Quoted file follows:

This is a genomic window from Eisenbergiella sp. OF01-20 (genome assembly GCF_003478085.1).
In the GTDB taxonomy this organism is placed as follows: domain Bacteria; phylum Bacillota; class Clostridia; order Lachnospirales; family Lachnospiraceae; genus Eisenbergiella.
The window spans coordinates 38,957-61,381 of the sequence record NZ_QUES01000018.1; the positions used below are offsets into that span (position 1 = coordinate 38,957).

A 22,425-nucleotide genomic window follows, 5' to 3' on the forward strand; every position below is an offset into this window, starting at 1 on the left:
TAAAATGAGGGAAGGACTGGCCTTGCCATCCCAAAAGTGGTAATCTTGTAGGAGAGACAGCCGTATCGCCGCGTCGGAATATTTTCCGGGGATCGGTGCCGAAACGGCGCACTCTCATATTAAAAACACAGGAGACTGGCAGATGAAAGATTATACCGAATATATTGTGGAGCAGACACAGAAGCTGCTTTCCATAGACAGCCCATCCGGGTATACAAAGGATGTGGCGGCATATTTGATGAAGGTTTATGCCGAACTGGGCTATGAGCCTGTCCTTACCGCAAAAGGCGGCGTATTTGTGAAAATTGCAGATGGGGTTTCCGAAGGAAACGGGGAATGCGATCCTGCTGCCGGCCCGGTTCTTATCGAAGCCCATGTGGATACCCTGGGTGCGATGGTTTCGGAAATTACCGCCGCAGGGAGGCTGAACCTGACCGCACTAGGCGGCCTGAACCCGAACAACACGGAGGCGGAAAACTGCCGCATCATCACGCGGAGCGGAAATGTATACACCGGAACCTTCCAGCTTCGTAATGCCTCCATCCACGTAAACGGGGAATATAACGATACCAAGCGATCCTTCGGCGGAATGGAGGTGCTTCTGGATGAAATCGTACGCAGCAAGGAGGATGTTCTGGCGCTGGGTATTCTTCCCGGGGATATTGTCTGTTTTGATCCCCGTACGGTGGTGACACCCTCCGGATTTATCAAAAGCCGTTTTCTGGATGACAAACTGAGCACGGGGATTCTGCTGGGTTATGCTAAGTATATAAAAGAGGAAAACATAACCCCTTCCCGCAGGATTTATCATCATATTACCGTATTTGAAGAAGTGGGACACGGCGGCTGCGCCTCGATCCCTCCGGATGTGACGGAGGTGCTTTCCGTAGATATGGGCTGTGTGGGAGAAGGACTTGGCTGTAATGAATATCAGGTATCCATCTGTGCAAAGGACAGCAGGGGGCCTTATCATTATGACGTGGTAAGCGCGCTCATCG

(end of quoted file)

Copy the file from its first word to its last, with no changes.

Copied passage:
This is a genomic window from Eisenbergiella sp. OF01-20 (genome assembly GCF_003478085.1).
In the GTDB taxonomy this organism is placed as follows: domain Bacteria; phylum Bacillota; class Clostridia; order Lachnospirales; family Lachnospiraceae; genus Eisenbergiella.
The window spans coordinates 38,957-61,381 of the sequence record NZ_QUES01000018.1; the positions used below are offsets into that span (position 1 = coordinate 38,957).

A 22,425-nucleotide genomic window follows, 5' to 3' on the forward strand; every position below is an offset into this window, starting at 1 on the left:
TAAAATGAGGGAAGGACTGGCCTTGCCATCCCAAAAGTGGTAATCTTGTAGGAGAGACAGCCGTATCGCCGCGTCGGAATATTTTCCGGGGATCGGTGCCGAAACGGCGCACTCTCATATTAAAAACACAGGAGACTGGCAGATGAAAGATTATACCGAATATATTGTGGAGCAGACACAGAAGCTGCTTTCCATAGACAGCCCATCCGGGTATACAAAGGATGTGGCGGCATATTTGATGAAGGTTTATGCCGAACTGGGCTATGAGCCTGTCCTTACCGCAAAAGGCGGCGTATTTGTGAAAATTGCAGATGGGGTTTCCGAAGGAAACGGGGAATGCGATCCTGCTGCCGGCCCGGTTCTTATCGAAGCCCATGTGGATACCCTGGGTGCGATGGTTTCGGAAATTACCGCCGCAGGGAGGCTGAACCTGACCGCACTAGGCGGCCTGAACCCGAACAACACGGAGGCGGAAAACTGCCGCATCATCACGCGGAGCGGAAATGTATACACCGGAACCTTCCAGCTTCGTAATGCCTCCATCCACGTAAACGGGGAATATAACGATACCAAGCGATCCTTCGGCGGAATGGAGGTGCTTCTGGATGAAATCGTACGCAGCAAGGAGGATGTTCTGGCGCTGGGTATTCTTCCCGGGGATATTGTCTGTTTTGATCCCCGTACGGTGGTGACACCCTCCGGATTTATCAAAAGCCGTTTTCTGGATGACAAACTGAGCACGGGGATTCTGCTGGGTTATGCTAAGTATATAAAAGAGGAAAACATAACCCCTTCCCGCAGGATTTATCATCATATTACCGTATTTGAAGAAGTGGGACACGGCGGCTGCGCCTCGATCCCTCCGGATGTGACGGAGGTGCTTTCCGTAGATATGGGCTGTGTGGGAGAAGGACTTGGCTGTAATGAATATCAGGTATCCATCTGTGCAAAGGACAGCAGGGGGCCTTATCATTATGACGTGGTAAGCGCGCTCATCG